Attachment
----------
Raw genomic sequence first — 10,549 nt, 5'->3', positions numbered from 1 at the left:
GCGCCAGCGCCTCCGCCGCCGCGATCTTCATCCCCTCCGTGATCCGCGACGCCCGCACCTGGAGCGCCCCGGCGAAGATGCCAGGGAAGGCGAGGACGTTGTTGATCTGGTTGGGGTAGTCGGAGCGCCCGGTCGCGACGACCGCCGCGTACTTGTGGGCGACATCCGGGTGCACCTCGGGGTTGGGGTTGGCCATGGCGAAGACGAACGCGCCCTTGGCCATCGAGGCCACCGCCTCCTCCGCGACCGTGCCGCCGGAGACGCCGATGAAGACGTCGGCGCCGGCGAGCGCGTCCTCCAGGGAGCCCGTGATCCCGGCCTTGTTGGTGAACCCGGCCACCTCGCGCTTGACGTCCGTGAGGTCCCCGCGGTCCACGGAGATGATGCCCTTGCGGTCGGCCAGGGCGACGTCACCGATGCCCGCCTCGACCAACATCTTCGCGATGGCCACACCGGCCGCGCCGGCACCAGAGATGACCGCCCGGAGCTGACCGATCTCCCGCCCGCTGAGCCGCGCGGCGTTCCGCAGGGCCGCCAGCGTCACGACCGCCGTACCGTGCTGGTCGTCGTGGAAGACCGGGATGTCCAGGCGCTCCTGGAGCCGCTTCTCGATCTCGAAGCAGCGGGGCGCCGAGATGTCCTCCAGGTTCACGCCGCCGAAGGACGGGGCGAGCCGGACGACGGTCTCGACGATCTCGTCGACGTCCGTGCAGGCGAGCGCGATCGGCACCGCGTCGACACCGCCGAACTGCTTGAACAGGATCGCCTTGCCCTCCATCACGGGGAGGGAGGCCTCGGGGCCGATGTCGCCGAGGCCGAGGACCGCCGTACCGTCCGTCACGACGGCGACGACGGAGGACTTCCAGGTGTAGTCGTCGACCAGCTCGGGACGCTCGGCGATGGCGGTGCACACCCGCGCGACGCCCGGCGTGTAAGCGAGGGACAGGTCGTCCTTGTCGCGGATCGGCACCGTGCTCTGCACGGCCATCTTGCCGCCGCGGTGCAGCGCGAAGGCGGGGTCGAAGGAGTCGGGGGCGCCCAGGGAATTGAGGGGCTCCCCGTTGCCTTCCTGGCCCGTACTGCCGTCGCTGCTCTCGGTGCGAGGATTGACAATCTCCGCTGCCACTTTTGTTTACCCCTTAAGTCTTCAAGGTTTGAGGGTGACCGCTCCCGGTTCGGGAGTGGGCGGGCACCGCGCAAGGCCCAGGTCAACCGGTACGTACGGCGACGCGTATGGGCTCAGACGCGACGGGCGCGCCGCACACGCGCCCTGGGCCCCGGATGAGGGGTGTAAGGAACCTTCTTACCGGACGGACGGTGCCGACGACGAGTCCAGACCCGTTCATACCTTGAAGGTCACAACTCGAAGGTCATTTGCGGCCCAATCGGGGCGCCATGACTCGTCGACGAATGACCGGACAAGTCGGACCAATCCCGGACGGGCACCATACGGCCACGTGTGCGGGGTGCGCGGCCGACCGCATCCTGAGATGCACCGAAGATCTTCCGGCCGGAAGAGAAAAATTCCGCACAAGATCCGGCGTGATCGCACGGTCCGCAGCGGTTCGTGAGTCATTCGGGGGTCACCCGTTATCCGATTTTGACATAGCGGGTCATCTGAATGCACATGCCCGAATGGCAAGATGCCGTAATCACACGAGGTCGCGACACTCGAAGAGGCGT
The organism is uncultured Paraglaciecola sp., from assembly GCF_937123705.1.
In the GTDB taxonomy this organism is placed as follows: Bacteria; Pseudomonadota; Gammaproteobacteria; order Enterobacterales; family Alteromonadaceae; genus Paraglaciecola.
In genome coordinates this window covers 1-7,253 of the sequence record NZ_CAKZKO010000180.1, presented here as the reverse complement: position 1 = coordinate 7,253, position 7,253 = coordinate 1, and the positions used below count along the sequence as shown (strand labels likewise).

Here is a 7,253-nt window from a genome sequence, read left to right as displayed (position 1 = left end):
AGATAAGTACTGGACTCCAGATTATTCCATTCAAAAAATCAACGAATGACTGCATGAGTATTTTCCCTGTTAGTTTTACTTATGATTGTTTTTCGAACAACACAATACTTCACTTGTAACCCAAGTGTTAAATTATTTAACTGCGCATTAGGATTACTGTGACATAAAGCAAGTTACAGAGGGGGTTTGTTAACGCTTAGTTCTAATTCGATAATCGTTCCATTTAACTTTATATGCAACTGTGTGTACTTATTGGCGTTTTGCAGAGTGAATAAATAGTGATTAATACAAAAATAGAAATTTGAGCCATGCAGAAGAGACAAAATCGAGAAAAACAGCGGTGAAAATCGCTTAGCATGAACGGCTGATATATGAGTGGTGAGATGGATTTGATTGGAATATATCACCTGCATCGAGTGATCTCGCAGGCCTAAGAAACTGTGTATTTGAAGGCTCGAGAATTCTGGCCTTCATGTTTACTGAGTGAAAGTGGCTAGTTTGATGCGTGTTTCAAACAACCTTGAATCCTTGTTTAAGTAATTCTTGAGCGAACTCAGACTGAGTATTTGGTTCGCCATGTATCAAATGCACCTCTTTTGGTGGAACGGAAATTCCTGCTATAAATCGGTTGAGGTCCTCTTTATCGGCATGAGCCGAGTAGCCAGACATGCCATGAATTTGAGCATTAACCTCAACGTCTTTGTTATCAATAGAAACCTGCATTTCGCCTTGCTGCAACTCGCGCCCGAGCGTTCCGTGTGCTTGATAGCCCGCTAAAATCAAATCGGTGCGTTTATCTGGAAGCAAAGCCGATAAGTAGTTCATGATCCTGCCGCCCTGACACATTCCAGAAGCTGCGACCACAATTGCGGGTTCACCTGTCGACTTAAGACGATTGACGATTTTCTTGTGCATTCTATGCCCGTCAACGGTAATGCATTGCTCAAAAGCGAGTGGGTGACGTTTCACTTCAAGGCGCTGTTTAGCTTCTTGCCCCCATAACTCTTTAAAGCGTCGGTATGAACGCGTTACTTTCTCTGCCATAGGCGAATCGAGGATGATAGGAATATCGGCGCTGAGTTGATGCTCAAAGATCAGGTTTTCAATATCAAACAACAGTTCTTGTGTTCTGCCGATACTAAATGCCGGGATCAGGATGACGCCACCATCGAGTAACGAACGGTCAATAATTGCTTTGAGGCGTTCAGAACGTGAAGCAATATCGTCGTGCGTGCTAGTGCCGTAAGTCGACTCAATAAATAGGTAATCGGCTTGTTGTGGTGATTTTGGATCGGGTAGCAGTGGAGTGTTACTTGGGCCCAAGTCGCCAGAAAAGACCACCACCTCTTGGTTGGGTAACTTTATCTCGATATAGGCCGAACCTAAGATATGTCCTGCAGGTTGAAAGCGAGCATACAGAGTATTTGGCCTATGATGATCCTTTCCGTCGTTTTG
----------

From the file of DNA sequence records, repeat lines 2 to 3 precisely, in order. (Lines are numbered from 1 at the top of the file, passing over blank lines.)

GCGCCAGCGCCTCCGCCGCCGCGATCTTCATCCCCTCCGTGATCCGCGACGCCCGCACCTGGAGCGCCCCGGCGAAGATGCCAGGGAAGGCGAGGACGTTGTTGATCTGGTTGGGGTAGTCGGAGCGCCCGGTCGCGACGACCGCCGCGTACTTGTGGGCGACATCCGGGTGCACCTCGGGGTTGGGGTTGGCCATGGCGAAGACGAACGCGCCCTTGGCCATCGAGGCCACCGCCTCCTCCGCGACCGTGCCGCCGGAGACGCCGATGAAGACGTCGGCGCCGGCGAGCGCGTCCTCCAGGGAGCCCGTGATCCCGGCCTTGTTGGTGAACCCGGCCACCTCGCGCTTGACGTCCGTGAGGTCCCCGCGGTCCACGGAGATGATGCCCTTGCGGTCGGCCAGGGCGACGTCACCGATGCCCGCCTCGACCAACATCTTCGCGATGGCCACACCGGCCGCGCCGGCACCAGAGATGACCGCCCGGAGCTGACCGATCTCCCGCCCGCTGAGCCGCGCGGCGTTCCGCAGGGCCGCCAGCGTCACGACCGCCGTACCGTGCTGGTCGTCGTGGAAGACCGGGATGTCCAGGCGCTCCTGGAGCCGCTTCTCGATCTCGAAGCAGCGGGGCGCCGAGATGTCCTCCAGGTTCACGCCGCCGAAGGACGGGGCGAGCCGGACGACGGTCTCGACGATCTCGTCGACGTCCGTGCAGGCGAGCGCGATCGGCACCGCGTCGACACCGCCGAACTGCTTGAACAGGATCGCCTTGCCCTCCATCACGGGGAGGGAGGCCTCGGGGCCGATGTCGCCGAGGCCGAGGACCGCCGTACCGTCCGTCACGACGGCGACGACGGAGGACTTCCAGGTGTAGTCGTCGACCAGCTCGGGACGCTCGGCGATGGCGGTGCACACCCGCGCGACGCCCGGCGTGTAAGCGAGGGACAGGTCGTCCTTGTCGCGGATCGGCACCGTGCTCTGCACGGCCATCTTGCCGCCGCGGTGCAGCGCGAAGGCGGGGTCGAAGGAGTCGGGGGCGCCCAGGGAATTGAGGGGCTCCCCGTTGCCTTCCTGGCCCGTACTGCCGTCGCTGCTCTCGGTGCGAGGATTGACAATCTCCGCTGCCACTTTTGTTTACCCCTTAAGTCTTCAAGGTTTGAGGGTGACCGCTCCCGGTTCGGGAGTGGGCGGGCACCGCGCAAGGCCCAGGTCAACCGGTACGTACGGCGACGCGTATGGGCTCAGACGCGACGGGCGCGCCGCACACGCGCCCTGGGCCCCGGATGAGGGGTGTAAGGAACCTTCTTACCGGACGGACGGTGCCGACGACGAGTCCAGACCCGTTCATACCTTGAAGGTCACAACTCGAAGGTCATTTGCGGCCCAATCGGGGCGCCATGACTCGTCGACGAATGACCGGACAAGTCGGACCAATCCCGGACGGGCACCATACGGCCACGTGTGCGGGGTGCGCGGCCGACCGCATCCTGAGATGCACCGAAGATCTTCCGGCCGGAAGAGAAAAATTCCGCACAAGATCCGGCGTGATCGCACGGTCCGCAGCGGTTCGTGAGTCATTCGGGGGTCACCCGTTATCCGATTTTGACATAGCGGGTCATCTGAATGCACATGCCCGAATGGCAAGATGCCGTAATCACACGAGGTCGCGACACTCGAAGAGGCGT
The organism is uncultured Paraglaciecola sp., from assembly GCF_937123705.1.